The crèche comes today in countless styles, models and sizes and has even become a collector’s item for those who so enjoy them, but we must not lose sight of the purpose of these sacred sets. What happens to you as you gaze upon the crèche?
It was Saint Francis of Assisi who first gave us the crèche on Christmas Eve in 1223 in the Italian village of Greccio. He was so moved by the humanity of Jesus that he said to a man named John who, we are told, “had a good reputation and even better life”:
If you would like us to celebrate this feast day of the Lord in Greccio, then go there ahead of me and prepare what I tell you. I would like to portray the Child born in Bethlehem and to see somehow with my bodily eyes the hardship he underwent because he lacked all a newborn’s needs, the way he was placed in a manger and how he lay on the hay between the ox and the [donkey].Everything, of course, was prepared as the Poverello requested and he celebrated Christmas that year at Greccio.
When Saint Francis arrived that Christmas Eve night, everyone present was
gladdened with new joy over the renewed mystery… The brothers sang the Lord’s praise and the entire night was spent in celebration. Sighing, the Saint of God stood before the crèche, filled with sighs, contrite in piety and overcome with ineffable joy.Francis stood before the crèche, before the manger filled only with hay, flanked by the ox and the donkey, and was filled with sorrow for his sins and with joy at the humility and love of the Child of Bethlehem. Does the same happen to you when you gaze upon a Nativity set?
Why did Saint Francis insist on having an ox and a donkey present that night in Greccio? Looking through the Gospels we find mention of sheep, but not a single ox or donkey is named as being present at the manger by Matthew or Luke. They are found, rather, in the prophecies of Isaiah.
The Lord God says through his prophet: “The ox knows its owner, and the [donkey] its master’s crib; but Israel does not know, my people does not understand” (Isaiah 1:3). Looking upon the manger scene, upon these two animals found in every Nativity set, do you - like the ox - know your Owner? Like the donkey, do you know your Master’s crib? Or are you like Israel who neither know your Master nor understand his love?
Saint Francis wanted the ox and ass present to remind us that we too often do not know our Creator, our Master, our Lord, nor do we understand the depths of his love.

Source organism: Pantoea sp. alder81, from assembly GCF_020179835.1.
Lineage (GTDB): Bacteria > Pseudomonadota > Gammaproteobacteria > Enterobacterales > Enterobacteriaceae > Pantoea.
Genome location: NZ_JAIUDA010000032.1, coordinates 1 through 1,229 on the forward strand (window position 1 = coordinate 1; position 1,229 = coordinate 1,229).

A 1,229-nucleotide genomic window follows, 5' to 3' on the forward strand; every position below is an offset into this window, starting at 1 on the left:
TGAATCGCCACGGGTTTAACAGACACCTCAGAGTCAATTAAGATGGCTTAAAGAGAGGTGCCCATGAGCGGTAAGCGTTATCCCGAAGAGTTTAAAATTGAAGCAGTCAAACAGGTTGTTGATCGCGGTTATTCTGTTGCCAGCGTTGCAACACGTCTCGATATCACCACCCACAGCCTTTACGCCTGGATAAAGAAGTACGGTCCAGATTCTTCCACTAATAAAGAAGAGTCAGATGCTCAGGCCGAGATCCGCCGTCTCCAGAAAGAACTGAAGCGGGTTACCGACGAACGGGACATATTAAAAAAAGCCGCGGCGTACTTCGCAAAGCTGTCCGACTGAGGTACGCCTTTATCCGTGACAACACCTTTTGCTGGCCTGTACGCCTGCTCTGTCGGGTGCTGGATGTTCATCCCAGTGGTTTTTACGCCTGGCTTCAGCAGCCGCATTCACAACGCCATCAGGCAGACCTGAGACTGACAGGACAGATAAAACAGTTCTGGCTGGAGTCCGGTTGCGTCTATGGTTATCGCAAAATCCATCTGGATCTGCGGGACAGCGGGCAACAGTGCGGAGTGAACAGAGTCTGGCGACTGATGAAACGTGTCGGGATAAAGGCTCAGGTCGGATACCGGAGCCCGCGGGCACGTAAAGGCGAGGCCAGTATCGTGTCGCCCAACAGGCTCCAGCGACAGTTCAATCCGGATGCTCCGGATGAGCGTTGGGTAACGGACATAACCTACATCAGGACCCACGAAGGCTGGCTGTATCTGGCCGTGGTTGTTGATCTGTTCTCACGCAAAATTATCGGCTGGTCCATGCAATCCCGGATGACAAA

Looking upon the crèche we see the tremendous love of God for us, who have wandered far from him. In the Child of Bethlehem we see not only the love of God, but also his great power.
God is so great that he can become small. God is so powerful that he can make himself vulnerable and come to us as a defenceless child, so that we can love him. God is so good that he can give up his divine splendor and come down to a stable, so that we might find him, so that his goodness might touch us, give itself to us and continue to work through us.God who is love comes to us in the Child of Bethlehem and invites us to love him.
He opens himself to be loved by us, but at the same time, an openness to be loved is always an openness also to be rejected. Such is the wonder of God’s love, the love that we often do not understand, the love that the ox and donkey want us to understand.
Standing today before the crèche, the ox and the donkey look at us with a question:
My people does not understand, but do you perceive the voice of your Lord? Do you know your Master? Do you know his love? Will you love him?If we open our hearts to God’s love, if we make room for him in our lives, if we welcome the Child of Bethlehem in the manger of our hearts, then what happened to those present in Greccio in 1223 will happen to us as well: we leave “gladdened with new joy at the renewal of the mystery” of Emmanuel, of God with us.
 Tomaso de Celano, First Life, XXX.84 in Brother Thomas of Celano: The Life of St. Francis of Assisi and The Treatise of Miracles, trans. Catherine Bolton (Assisi, Italy: Editrice Minerva, ), 80-81.
 Ibid., XXX.85.
 Pope Benedict XVI, Homily, 24 December 2005.
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